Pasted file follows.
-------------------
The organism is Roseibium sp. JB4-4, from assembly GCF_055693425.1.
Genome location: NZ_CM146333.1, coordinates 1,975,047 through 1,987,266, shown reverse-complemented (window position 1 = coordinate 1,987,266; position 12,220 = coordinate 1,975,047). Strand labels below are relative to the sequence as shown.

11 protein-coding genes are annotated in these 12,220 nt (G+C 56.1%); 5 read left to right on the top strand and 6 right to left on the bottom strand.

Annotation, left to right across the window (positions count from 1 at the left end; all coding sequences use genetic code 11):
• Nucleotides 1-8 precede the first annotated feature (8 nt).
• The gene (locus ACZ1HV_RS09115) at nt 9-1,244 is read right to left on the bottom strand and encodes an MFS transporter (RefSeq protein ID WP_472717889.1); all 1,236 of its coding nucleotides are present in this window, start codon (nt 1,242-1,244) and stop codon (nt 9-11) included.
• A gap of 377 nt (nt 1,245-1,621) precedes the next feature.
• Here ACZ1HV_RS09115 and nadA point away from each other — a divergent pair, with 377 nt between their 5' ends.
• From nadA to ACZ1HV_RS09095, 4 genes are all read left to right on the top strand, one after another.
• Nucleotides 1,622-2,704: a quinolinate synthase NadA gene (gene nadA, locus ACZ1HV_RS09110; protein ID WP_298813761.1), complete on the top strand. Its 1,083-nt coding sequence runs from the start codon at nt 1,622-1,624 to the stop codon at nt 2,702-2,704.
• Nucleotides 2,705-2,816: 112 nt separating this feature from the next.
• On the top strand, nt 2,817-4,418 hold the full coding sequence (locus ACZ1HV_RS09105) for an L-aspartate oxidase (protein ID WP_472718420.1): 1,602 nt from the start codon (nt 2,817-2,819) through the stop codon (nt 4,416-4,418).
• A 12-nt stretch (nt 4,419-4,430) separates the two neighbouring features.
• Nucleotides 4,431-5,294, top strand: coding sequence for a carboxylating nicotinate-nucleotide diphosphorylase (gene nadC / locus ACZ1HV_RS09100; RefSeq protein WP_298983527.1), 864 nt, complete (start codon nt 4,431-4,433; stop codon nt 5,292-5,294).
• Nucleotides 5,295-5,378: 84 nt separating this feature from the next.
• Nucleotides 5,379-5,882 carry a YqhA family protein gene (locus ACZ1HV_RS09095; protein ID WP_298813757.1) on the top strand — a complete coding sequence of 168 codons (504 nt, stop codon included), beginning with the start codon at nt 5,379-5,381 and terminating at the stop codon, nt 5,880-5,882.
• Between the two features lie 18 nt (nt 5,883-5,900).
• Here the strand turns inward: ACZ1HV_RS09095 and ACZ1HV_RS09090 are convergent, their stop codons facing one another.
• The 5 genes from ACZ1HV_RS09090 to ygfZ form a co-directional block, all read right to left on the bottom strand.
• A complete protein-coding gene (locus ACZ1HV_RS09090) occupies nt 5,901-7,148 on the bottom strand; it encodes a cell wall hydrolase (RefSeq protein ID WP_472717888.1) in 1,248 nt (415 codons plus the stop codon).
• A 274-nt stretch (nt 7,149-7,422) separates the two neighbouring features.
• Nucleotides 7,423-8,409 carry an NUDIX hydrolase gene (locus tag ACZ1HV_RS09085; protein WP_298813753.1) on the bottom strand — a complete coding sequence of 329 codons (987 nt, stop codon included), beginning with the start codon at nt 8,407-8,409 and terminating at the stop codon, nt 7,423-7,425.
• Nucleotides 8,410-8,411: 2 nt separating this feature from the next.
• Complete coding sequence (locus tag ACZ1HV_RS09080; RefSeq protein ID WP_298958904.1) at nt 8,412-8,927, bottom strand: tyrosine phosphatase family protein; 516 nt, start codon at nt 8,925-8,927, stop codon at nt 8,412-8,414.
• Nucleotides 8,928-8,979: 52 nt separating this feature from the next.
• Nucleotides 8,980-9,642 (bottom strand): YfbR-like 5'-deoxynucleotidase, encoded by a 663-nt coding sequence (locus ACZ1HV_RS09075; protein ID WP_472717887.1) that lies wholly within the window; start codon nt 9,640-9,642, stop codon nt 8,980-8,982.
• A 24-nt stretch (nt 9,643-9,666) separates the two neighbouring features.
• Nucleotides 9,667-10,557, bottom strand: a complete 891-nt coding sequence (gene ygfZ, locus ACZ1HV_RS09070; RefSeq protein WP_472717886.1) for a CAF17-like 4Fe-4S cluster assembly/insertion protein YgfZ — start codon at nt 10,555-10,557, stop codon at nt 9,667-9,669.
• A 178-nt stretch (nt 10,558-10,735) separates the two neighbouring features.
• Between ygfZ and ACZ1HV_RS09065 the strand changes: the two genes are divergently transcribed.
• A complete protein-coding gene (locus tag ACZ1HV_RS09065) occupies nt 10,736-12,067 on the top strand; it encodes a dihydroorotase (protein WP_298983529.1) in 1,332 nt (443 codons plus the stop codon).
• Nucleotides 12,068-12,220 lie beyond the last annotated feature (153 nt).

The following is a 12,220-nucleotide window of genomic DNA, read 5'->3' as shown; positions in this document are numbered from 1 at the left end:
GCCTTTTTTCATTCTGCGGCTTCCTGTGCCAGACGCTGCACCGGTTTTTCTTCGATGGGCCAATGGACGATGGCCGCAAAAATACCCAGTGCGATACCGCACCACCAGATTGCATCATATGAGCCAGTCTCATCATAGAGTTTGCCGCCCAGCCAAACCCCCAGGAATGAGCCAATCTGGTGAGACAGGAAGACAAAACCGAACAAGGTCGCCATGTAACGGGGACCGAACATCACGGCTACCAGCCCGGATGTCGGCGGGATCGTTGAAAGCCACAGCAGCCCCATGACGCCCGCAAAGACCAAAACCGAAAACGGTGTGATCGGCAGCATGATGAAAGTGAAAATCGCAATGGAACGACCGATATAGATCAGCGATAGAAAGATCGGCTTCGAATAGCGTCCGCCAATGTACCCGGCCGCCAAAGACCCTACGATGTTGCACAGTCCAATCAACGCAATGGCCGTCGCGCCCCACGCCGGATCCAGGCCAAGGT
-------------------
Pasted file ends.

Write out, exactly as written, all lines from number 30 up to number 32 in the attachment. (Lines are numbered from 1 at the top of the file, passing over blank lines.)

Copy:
• Between ygfZ and ACZ1HV_RS09065 the strand changes: the two genes are divergently transcribed.
• A complete protein-coding gene (locus tag ACZ1HV_RS09065) occupies nt 10,736-12,067 on the top strand; it encodes a dihydroorotase (protein WP_298983529.1) in 1,332 nt (443 codons plus the stop codon).
• Nucleotides 12,068-12,220 lie beyond the last annotated feature (153 nt).